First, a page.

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After using PHP for a while now, I've noticed that not all built-in PHP functions are as fast as expected. Consider these two possible implementations of a function that finds if a number is prime using a cached array of primes.

//very slow for large $prime_array
$prime_array = array( 2, 3, 5, 7, 11, 13, .... 104729, ... );
$result_array = array();
foreach( $prime_array => $number ) {
    $result_array[$number] = in_array( $number, $large_prime_array );

//speed is much less dependent on size of $prime_array, and runs much faster.
$prime_array => array( 2 => NULL, 3 => NULL, 5 => NULL, 7 => NULL,
                       11 => NULL, 13 => NULL, .... 104729 => NULL, ... );
foreach( $prime_array => $number ) {
    $result_array[$number] = array_key_exists( $number, $large_prime_array );

This is because in_array is implemented with a linear search O(n) which will linearly slow down as $prime_array grows. Where the array_key_exists function is implemented with a hash lookup O(1) which will not slow down unless the hash table gets extremely populated (in which case it's only O(n)).

So far I've had to discover the big-O's via trial and error, and occasionally looking at the source code. Now for the question...

Is there a list of the theoretical (or practical) big O times for all* the built-in PHP functions?

*or at least the interesting ones

For example, I find it very hard to predict the big O of functions listed because the possible implementation depends on unknown core data structures of PHP: array_merge, array_merge_recursive, array_reverse, array_intersect, array_combine, str_replace (with array inputs), etc.



Since it doesn't seem like anyone has done this before I thought it'd be good idea to have it for reference somewhere. I've gone though and either via benchmark or code-skimming to characterize the array_* functions. I've tried to put the more interesting Big-O near the top. This list is not complete.

Note: All the Big-O where calculated assuming a hash lookup is O(1) even though it's really O(n). The coefficient of the n is so low, the ram overhead of storing a large enough array would hurt you before the characteristics of lookup Big-O would start taking effect. For example the difference between a call to array_key_exists at N=1 and N=1,000,000 is ~50% time increase.

Interesting Points:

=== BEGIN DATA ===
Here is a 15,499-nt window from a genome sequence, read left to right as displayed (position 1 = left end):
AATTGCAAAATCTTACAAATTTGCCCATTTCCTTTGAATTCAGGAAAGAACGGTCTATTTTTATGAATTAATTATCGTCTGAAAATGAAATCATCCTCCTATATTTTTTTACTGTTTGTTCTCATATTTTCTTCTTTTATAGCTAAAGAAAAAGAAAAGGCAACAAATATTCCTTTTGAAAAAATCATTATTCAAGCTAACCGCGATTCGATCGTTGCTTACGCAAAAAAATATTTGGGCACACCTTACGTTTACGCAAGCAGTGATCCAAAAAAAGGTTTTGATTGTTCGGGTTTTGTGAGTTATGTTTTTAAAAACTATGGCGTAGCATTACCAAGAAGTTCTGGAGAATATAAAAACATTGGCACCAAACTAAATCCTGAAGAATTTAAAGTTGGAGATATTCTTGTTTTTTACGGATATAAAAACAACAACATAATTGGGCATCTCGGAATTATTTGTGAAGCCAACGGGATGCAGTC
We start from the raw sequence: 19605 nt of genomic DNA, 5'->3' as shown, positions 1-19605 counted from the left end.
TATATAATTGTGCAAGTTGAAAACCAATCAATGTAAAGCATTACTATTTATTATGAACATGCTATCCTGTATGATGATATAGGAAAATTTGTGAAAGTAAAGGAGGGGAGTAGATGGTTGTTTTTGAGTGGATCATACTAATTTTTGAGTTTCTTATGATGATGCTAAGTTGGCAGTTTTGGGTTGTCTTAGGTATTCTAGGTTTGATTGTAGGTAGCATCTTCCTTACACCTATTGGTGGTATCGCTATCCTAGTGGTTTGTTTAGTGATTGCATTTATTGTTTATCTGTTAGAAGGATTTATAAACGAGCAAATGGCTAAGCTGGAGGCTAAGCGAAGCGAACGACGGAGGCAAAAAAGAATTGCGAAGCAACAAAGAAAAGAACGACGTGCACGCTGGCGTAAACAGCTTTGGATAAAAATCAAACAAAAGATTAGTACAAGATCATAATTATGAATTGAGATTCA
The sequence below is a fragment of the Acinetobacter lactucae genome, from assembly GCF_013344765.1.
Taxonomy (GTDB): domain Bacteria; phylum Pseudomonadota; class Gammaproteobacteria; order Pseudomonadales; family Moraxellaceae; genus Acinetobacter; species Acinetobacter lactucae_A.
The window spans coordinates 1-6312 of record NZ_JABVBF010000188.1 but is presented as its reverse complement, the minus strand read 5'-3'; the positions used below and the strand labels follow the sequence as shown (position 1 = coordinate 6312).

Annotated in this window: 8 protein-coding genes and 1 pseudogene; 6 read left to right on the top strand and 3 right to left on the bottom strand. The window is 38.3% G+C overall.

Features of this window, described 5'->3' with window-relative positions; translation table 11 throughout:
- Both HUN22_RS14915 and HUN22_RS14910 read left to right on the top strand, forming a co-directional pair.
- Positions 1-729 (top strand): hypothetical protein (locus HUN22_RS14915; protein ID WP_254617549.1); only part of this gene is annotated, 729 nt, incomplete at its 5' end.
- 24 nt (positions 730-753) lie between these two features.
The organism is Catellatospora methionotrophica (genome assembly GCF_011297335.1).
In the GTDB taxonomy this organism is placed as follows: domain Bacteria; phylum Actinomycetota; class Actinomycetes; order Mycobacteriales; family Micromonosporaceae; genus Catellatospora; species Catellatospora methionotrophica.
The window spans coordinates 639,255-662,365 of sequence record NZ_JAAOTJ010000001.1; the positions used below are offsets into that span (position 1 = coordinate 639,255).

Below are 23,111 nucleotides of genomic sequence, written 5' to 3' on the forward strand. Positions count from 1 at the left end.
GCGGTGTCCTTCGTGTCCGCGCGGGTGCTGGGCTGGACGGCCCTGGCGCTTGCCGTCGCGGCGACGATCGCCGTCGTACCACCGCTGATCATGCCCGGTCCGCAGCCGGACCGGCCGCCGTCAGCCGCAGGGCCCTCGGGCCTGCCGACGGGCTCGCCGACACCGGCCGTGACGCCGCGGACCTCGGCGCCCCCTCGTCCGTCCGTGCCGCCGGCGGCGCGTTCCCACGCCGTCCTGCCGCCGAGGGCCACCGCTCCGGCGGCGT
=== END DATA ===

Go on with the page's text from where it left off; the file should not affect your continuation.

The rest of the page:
1. isset/array_key_exists is much faster than in_array and array_search
  2. +(union) is a bit faster than array_merge (and looks nicer). But it does work differently so keep that in mind.
  3. shuffle is on the same Big-O tier as array_rand
  4. array_pop/array_push is faster than array_shift/array_unshift due to re-index penalty


array_key_exists O(n) but really close to O(1) - this is because of linear polling in collisions, but because the chance of collisions is very small, the coefficient is also very small. I find you treat hash lookups as O(1) to give a more realistic big-O. For example the different between N=1000 and N=100000 is only about 50% slow down.

isset( $array[$index] ) O(n) but really close to O(1) - it uses the same lookup as array_key_exists. Since it's language construct, will cache the lookup if the key is hardcoded, resulting in speed up in cases where the same key is used repeatedly.

in_array O(n) - this is because it does a linear search though the array until it finds the value.

array_search O(n) - it uses the same core function as in_array but returns value.

Queue functions:

array_push O(? var_i, for all i)

array_pop O(1)

array_shift O(n) - it has to reindex all the keys

array_unshift O(n + ? var_i, for all i) - it has to reindex all the keys

Array Intersection, Union, Subtraction:

array_intersect_key if intersection 100% do O(Max(param_i_size)*?param_i_count, for all i), if intersection 0% intersect O(?param_i_size, for all i)

array_intersect if intersection 100% do O(n^2*?param_i_count, for all i), if intersection 0% intersect O(n^2)

array_intersect_assoc if intersection 100% do O(Max(param_i_size)*?param_i_count, for all i), if intersection 0% intersect O(?param_i_size, for all i)

array_diff O(? param_i_size, for all i) - That's product of all the param_sizes

array_diff_key O(? param_i_size, for i != 1) - this is because we don't need to iterate over the first array.

array_merge O( ? array_i, i != 1 ) - doesn't need to iterate over the first array